The UEFI system table is the most important data structure in UEFI. From this one data structure, a UEFI executable image can gain access to system configuration information and a rich collection of UEFI services. These UEFI services include the following:
UEFI boot services
UEFI runtime services
Services provided by protocols
Two of the data fields in the UEFI system table, UEFI boot services and UEFI runtime services, are accessed through the UEFI boot services table and the UEFI runtime services table, respectively. The number and type of services that are available from these two tables are fixed for each revision of the UEFI Specification. The UEFI boot services and UEFI runtime services are defined in the UEFI Specification. The specification also describes the common uses of these services by UEFI drivers.
Protocol services are groups of related functions and data fields that are named by a Globally Unique Identifier (GUID; see Appendix A of the UEFI Specification). Protocol services are typically used to provide software abstractions for devices such as consoles, mass storage devices and networks. They can also be used to extend the number of generic services that are available in the platform.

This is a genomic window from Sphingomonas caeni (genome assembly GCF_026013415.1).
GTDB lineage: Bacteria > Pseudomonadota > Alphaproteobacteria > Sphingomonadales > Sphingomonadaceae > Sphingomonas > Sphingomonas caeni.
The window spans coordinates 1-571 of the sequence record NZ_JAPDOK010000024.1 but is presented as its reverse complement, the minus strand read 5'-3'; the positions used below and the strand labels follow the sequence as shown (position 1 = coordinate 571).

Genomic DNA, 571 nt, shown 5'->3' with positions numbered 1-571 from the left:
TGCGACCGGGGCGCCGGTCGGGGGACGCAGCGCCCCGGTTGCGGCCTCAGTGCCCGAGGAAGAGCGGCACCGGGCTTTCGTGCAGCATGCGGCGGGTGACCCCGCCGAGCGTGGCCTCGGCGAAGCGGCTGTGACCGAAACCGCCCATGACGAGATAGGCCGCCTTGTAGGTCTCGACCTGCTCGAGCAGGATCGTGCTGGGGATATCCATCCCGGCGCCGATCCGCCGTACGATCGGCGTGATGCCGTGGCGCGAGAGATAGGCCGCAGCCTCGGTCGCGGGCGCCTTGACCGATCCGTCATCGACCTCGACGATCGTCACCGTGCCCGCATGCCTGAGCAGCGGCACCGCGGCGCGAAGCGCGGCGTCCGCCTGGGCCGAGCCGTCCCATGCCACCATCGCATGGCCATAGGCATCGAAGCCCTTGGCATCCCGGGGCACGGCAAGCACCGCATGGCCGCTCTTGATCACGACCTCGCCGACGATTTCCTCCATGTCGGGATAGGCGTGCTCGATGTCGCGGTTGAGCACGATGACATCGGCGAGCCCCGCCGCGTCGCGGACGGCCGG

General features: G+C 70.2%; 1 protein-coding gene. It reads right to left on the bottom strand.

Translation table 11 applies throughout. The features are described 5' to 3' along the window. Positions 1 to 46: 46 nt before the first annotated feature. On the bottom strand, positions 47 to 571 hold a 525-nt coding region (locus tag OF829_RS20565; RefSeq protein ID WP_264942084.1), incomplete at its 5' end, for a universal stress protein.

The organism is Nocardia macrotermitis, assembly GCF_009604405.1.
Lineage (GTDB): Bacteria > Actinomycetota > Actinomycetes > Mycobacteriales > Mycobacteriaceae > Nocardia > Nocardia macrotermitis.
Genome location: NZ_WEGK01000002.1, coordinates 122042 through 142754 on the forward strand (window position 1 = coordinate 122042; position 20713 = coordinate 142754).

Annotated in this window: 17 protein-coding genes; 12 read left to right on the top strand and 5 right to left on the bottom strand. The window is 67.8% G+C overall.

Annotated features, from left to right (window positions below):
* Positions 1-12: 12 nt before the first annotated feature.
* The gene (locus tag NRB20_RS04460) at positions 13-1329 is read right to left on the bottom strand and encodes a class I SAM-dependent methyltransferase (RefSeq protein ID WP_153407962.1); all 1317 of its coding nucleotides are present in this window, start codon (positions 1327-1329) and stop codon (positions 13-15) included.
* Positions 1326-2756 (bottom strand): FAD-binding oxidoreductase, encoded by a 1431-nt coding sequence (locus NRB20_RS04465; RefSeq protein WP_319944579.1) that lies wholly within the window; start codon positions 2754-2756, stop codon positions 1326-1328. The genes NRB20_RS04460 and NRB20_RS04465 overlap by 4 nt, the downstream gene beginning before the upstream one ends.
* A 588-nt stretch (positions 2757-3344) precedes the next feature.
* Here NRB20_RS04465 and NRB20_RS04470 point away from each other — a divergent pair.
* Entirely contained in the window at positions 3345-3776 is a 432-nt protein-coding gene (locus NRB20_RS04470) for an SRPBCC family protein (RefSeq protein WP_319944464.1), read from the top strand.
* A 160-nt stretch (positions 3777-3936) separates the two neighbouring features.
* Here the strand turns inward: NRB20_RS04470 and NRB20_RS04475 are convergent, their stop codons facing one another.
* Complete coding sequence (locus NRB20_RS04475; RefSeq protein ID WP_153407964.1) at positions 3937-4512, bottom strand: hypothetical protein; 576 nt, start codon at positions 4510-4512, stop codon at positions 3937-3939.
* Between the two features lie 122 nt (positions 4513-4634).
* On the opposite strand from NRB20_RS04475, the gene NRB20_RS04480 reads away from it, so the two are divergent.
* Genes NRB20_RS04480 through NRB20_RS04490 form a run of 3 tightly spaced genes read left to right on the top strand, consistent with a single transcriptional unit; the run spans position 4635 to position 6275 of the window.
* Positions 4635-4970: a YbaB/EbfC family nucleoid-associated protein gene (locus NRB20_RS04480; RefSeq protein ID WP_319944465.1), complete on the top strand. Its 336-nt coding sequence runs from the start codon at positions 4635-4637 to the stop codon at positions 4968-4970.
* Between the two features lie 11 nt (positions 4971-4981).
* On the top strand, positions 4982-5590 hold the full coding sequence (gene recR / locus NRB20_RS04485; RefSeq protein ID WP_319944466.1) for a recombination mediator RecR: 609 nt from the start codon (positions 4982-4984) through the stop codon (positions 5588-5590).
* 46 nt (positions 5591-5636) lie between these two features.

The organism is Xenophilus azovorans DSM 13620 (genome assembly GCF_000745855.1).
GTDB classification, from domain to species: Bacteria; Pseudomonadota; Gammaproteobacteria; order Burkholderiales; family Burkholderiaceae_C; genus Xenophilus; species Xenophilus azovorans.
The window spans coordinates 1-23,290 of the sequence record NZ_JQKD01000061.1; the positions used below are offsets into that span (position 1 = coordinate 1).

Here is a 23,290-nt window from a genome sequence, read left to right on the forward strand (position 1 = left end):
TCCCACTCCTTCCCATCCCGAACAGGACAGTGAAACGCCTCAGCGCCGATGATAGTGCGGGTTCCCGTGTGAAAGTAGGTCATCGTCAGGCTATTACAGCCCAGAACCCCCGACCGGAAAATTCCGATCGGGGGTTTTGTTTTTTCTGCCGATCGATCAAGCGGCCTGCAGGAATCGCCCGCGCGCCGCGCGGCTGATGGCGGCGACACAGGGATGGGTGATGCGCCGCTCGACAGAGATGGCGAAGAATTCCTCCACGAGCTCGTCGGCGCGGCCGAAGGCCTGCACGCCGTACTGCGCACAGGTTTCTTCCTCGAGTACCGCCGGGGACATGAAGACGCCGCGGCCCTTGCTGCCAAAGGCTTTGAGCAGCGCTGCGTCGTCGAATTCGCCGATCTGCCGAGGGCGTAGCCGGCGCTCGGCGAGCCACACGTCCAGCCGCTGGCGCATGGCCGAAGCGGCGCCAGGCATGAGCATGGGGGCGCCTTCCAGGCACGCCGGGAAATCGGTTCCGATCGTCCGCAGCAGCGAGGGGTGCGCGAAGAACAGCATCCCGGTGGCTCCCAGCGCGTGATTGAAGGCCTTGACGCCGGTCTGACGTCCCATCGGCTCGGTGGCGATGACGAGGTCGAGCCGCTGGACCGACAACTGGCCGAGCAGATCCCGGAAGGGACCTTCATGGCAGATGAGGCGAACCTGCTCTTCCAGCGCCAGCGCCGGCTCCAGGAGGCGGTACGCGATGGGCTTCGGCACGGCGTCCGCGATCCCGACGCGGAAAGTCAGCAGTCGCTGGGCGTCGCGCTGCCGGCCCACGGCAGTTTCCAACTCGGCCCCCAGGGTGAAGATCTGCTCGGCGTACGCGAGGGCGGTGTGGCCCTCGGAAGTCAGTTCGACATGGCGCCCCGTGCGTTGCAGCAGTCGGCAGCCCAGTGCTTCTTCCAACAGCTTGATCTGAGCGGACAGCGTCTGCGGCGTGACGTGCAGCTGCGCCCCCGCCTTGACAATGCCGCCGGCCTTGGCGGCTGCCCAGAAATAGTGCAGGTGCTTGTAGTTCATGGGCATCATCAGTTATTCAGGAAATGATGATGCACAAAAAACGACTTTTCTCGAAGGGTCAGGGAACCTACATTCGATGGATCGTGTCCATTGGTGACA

Protocols are the basic building blocks that allow the functionality of UEFI firmware to be extended over time. The UEFI Specification defines over 30 different protocols, and various implementations of UEFI firmware. UEFI drivers may produce additional protocols to extend the functionality of a platform.